(Photo Credit: iStock.com via The Columbian)

Had Representative Chapman’s HB 1984 passed, the Pacific razor clam, aka the Siliqua patula, would have become the official state clam.

HB 1984 includes the statistic that people in Washington have harvested over 8 million clams annually in recent years, and that clam digging is an important activity—not just in terms of fun, but also as a source of food and cultural significance.

According to the Department of Fish & Wildlife, the Pacific razor clam is one of the “most sought after shellfish” in the state. The Department even developed this handy-dandy guide for clam digging. If you decide to try your hand at clam digging, be sure to check for any current razor clam season information, as well as the rules and regulations for sport fishing.

If this bill seems familiar, it’s because we’ve seen it before, but in a different form. Former Representative Brian Blake and current Representative Jim Walsh sponsored HB 1061 which was heard in both 2019 and 2020, but it didn’t quite make it to the finish line.

The Seattle Times credits the original effort to designate a state clam to David Berger, who wrote “Razor Clams: Buried Treasure of the Pacific Northwest” and lobbied lawmakers for the designation. The Times also informed its readers that Berger was so passionate about this issue that he contacted Kelli Hughes-Ham, a sixth grade teacher at Hilltop Middle School in Ilwaco, Pacific County. She used the bill as an opportunity to teach her students about the legislative process, and her class made posters to encourage lawmakers to designate the razor clam as the official state clam. This is not unlike the efforts of Amy Cole’s former fourth grade class to make the Suciasaurus Rex the official state dinosaur, which Governor Inslee finally signed into law after a multi-year effort in 2023.

One of the sixth grade lobbyist posters in support of the Pacific razor clam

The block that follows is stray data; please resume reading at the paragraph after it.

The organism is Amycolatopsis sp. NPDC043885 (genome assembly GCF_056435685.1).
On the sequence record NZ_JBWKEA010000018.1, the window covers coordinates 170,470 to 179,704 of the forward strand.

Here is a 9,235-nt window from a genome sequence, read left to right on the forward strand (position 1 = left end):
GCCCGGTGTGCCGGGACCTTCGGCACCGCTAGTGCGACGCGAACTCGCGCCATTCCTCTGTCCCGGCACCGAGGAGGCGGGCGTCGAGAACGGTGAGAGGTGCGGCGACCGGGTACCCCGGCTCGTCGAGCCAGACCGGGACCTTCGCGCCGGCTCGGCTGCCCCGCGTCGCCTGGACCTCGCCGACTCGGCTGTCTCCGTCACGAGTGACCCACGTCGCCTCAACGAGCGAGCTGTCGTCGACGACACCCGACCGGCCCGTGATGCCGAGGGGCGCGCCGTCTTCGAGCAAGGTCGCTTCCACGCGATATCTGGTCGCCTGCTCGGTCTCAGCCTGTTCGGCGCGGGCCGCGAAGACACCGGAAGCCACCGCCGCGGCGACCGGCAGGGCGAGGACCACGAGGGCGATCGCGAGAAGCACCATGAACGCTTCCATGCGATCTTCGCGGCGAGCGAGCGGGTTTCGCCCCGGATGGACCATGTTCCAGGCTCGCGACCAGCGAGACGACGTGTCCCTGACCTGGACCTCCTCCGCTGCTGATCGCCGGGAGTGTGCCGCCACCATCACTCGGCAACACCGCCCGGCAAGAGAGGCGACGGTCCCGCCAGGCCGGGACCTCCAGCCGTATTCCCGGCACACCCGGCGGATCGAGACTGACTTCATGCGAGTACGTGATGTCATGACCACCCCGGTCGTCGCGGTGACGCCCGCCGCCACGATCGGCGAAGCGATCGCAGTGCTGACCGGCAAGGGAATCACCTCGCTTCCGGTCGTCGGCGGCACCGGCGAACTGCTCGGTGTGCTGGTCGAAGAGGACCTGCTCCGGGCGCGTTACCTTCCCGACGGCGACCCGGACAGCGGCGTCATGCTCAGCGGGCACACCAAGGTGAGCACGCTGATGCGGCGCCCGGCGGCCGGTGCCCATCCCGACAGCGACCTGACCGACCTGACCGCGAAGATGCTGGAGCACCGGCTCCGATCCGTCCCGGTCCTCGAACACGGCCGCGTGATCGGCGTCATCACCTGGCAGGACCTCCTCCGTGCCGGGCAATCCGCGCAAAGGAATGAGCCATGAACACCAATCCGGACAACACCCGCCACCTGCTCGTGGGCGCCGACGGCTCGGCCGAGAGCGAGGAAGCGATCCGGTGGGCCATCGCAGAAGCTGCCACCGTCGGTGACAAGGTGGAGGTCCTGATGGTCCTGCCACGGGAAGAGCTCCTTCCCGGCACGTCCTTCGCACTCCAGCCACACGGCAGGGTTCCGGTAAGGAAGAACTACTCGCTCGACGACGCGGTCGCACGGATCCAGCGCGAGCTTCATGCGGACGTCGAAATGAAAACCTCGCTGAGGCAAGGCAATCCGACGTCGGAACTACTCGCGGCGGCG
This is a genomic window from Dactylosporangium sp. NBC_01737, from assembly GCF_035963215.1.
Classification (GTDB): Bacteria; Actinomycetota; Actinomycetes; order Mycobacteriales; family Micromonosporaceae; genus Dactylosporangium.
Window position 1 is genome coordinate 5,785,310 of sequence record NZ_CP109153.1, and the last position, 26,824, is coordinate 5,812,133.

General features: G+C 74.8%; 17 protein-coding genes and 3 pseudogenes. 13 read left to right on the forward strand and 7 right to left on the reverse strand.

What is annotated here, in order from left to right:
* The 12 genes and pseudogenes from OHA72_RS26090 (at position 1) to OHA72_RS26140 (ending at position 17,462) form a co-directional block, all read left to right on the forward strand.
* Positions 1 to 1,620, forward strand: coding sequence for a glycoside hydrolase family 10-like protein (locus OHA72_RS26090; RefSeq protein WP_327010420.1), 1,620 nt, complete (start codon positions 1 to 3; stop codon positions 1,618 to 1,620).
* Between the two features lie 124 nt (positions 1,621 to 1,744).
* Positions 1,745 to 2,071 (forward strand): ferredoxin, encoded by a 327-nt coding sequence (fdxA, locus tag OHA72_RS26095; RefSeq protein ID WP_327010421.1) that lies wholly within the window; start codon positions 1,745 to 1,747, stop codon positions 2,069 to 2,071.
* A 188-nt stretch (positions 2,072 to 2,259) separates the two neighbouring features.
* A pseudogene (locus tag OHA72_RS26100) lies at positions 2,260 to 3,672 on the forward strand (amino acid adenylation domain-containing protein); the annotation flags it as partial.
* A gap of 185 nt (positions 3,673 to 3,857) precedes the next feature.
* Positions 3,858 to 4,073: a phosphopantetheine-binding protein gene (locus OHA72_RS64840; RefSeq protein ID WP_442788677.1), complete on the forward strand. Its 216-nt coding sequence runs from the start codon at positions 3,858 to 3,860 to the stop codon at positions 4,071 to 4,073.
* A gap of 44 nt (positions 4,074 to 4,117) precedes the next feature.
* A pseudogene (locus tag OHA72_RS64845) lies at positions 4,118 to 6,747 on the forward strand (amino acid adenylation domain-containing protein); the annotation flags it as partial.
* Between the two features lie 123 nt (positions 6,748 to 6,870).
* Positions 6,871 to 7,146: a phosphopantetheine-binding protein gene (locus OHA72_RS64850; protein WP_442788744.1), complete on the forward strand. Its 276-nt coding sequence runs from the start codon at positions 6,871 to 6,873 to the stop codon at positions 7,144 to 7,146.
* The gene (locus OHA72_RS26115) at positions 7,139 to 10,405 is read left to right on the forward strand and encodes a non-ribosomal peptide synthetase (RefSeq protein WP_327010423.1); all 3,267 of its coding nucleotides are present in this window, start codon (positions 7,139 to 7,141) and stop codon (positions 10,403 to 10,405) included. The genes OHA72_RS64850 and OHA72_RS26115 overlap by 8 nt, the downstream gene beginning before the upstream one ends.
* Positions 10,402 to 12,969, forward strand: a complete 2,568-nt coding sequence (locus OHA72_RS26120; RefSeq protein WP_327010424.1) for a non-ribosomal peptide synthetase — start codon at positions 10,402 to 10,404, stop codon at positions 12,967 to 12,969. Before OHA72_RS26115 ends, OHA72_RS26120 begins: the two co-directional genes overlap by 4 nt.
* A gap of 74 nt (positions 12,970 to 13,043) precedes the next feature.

(Photo Credit: Kelli Hughes-Ham, courtesy of the Seattle Times)

Perhaps one of the reasons these bills haven’t made it to the governor’s desk is because this has become a hot topic at the Legislature—a battle of the bivalve mollusks if you will. Governor Inslee even referenced this heated debate at an event this week, saying that the Legislature shouldn’t rest until we have an official state clam!

While the Pacific razor clam has supporters, the geoduck is still a formidable opponent. Members of the House’s State Government and Tribal Relations Committee wanted to be sure to give proponents of the geoduck an opportunity to have their say as well. Both geoducks and clams are members of the bivalve mollusk family. For those of you who may need to Google it (I know I did), bivalve mollusks “have an external covering that is a two-part hinged shell that contains a soft-bodied invertebrate” according to the National Ocean Service. In this instance, an invertebrate is simply an animal that does not have a backbone. (This is just begging for a joke about politicians and backbones.)

Although the geoduck is already the school mascot of the Evergreen State College, we can see the argument for designating it as the state clam as well. Geoduck aquaculture is alive and well, frequenting approximately 200 square acres of tidelands in our state. Much of that tideland is privately owned, but the Department of Natural Resources (DNR) has explored whether publicly owned state-lands could host geoduck farms. Washingtonians are not the only geoduck fans; they are a delicacy in Asia and can fetch a rate of up to $125 per pound. DNR reported in 2020 that the state exports around 11 million pounds each year. Clearly it plays a huge role in the state economy, and it is also allegedly the biggest shellfish found on Washington beaches.

What do you think our official state clam should be? If you have strong feelings, please let your lawmakers know (and us at Start Early WA – we’re quite curious)!

Geoduck Aquaculture [Department of Natural Resources]
Razor clams, geoducks battle to be WA’s top clam [The Columbian]
Razor clams, geoducks battle to be WA’s top clam [The Seattle Times]
Razor clam seasons and beaches [Department of Fish & Wildlife]
Suciasaurus rex becomes official Washington state dinosaur after Gov. Inslee signs bill [NBC Right Now]

More Like This

Below are summaries of blogs that we issued in 2023 that highlight some of the things that we’re focusing on.

Unconscious Bias & Colorism

This blog shares insights on how unconscious bias influences policy, programs, and overall decision-making processes.

ParentChild+ Washington State Program Director, Pamela Williams, reflects on her experience at the 18th World Congress for the World Association for Infant Mental Health in Dublin, Ireland. Focused on Equity and Social Justice in Infant Mental Health, Pamela led a session exploring the Residual Effects of Colorism and the Impacts of Implicit Bias in Decision Making.